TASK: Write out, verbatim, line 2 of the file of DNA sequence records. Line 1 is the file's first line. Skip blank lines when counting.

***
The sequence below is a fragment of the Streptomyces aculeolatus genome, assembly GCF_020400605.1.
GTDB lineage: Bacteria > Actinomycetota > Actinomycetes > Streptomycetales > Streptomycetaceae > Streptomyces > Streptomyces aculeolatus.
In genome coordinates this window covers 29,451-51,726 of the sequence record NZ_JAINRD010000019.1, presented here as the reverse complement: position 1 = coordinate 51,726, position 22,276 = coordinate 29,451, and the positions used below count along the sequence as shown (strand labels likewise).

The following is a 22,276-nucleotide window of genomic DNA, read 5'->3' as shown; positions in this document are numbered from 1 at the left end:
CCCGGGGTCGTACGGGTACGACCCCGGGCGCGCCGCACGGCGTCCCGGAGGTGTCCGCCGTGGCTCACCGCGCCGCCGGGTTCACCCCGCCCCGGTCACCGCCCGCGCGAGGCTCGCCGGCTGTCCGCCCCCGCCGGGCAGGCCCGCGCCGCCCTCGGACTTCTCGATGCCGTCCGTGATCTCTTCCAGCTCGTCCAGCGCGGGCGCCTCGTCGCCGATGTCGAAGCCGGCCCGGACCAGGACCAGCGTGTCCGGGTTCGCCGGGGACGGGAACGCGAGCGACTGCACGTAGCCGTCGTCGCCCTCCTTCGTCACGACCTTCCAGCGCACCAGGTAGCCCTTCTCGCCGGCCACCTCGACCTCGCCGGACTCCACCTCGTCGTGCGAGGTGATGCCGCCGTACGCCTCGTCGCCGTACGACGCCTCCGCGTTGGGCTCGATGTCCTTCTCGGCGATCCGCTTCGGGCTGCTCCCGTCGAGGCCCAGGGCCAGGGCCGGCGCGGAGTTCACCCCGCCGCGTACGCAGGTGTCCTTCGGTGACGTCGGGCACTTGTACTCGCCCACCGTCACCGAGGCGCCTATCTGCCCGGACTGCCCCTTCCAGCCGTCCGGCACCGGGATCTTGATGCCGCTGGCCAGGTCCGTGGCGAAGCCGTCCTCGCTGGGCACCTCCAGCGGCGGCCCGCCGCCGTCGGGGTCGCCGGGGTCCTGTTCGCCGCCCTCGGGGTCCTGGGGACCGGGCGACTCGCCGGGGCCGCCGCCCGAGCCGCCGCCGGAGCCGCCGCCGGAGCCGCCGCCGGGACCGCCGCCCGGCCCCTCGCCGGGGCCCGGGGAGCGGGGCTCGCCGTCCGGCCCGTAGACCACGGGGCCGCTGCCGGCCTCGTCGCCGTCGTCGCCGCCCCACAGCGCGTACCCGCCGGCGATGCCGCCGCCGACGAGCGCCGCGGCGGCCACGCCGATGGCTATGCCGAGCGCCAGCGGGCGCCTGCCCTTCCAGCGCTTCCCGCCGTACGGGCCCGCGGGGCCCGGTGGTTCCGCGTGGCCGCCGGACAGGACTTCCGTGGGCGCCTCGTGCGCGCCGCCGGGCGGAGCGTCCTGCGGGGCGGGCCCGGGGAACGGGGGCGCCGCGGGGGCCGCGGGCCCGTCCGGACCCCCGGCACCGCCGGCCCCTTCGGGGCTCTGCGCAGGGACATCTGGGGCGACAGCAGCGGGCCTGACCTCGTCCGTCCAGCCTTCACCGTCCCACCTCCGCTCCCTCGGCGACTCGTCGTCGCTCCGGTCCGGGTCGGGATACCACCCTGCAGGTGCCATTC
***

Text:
GTDB lineage: Bacteria > Actinomycetota > Actinomycetes > Streptomycetales > Streptomycetaceae > Streptomyces > Streptomyces aculeolatus.